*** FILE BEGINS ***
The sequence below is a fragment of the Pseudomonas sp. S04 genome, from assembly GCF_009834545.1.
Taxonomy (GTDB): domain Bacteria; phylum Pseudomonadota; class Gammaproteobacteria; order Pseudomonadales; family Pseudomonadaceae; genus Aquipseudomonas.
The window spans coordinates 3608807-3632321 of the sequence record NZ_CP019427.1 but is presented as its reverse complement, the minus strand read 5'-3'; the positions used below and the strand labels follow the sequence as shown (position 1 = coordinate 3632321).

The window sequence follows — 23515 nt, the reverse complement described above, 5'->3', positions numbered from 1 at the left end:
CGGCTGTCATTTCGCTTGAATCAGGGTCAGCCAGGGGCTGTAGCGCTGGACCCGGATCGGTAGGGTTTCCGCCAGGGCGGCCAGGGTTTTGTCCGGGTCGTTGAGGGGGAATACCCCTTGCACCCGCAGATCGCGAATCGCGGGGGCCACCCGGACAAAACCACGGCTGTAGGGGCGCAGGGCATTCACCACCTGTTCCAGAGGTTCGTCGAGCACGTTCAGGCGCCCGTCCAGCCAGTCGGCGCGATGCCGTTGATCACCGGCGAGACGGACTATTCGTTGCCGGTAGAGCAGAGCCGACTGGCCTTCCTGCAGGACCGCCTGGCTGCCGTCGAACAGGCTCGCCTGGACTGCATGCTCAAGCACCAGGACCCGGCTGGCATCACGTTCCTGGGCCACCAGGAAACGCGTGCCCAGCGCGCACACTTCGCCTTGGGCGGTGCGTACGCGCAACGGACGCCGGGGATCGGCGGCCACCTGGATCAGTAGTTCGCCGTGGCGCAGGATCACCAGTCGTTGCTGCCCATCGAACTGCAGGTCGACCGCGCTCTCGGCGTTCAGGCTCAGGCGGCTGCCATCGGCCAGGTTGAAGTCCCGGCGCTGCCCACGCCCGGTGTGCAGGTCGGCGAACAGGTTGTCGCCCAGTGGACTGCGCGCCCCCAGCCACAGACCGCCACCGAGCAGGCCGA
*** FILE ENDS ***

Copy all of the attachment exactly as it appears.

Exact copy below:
The sequence below is a fragment of the Pseudomonas sp. S04 genome, from assembly GCF_009834545.1.
Taxonomy (GTDB): domain Bacteria; phylum Pseudomonadota; class Gammaproteobacteria; order Pseudomonadales; family Pseudomonadaceae; genus Aquipseudomonas.
The window spans coordinates 3608807-3632321 of the sequence record NZ_CP019427.1 but is presented as its reverse complement, the minus strand read 5'-3'; the positions used below and the strand labels follow the sequence as shown (position 1 = coordinate 3632321).

The window sequence follows — 23515 nt, the reverse complement described above, 5'->3', positions numbered from 1 at the left end:
CGGCTGTCATTTCGCTTGAATCAGGGTCAGCCAGGGGCTGTAGCGCTGGACCCGGATCGGTAGGGTTTCCGCCAGGGCGGCCAGGGTTTTGTCCGGGTCGTTGAGGGGGAATACCCCTTGCACCCGCAGATCGCGAATCGCGGGGGCCACCCGGACAAAACCACGGCTGTAGGGGCGCAGGGCATTCACCACCTGTTCCAGAGGTTCGTCGAGCACGTTCAGGCGCCCGTCCAGCCAGTCGGCGCGATGCCGTTGATCACCGGCGAGACGGACTATTCGTTGCCGGTAGAGCAGAGCCGACTGGCCTTCCTGCAGGACCGCCTGGCTGCCGTCGAACAGGCTCGCCTGGACTGCATGCTCAAGCACCAGGACCCGGCTGGCATCACGTTCCTGGGCCACCAGGAAACGCGTGCCCAGCGCGCACACTTCGCCTTGGGCGGTGCGTACGCGCAACGGACGCCGGGGATCGGCGGCCACCTGGATCAGTAGTTCGCCGTGGCGCAGGATCACCAGTCGTTGCTGCCCATCGAACTGCAGGTCGACCGCGCTCTCGGCGTTCAGGCTCAGGCGGCTGCCATCGGCCAGGTTGAAGTCCCGGCGCTGCCCACGCCCGGTGTGCAGGTCGGCGAACAGGTTGTCGCCCAGTGGACTGCGCGCCCCCAGCCACAGACCGCCACCGAGCAGGCCGA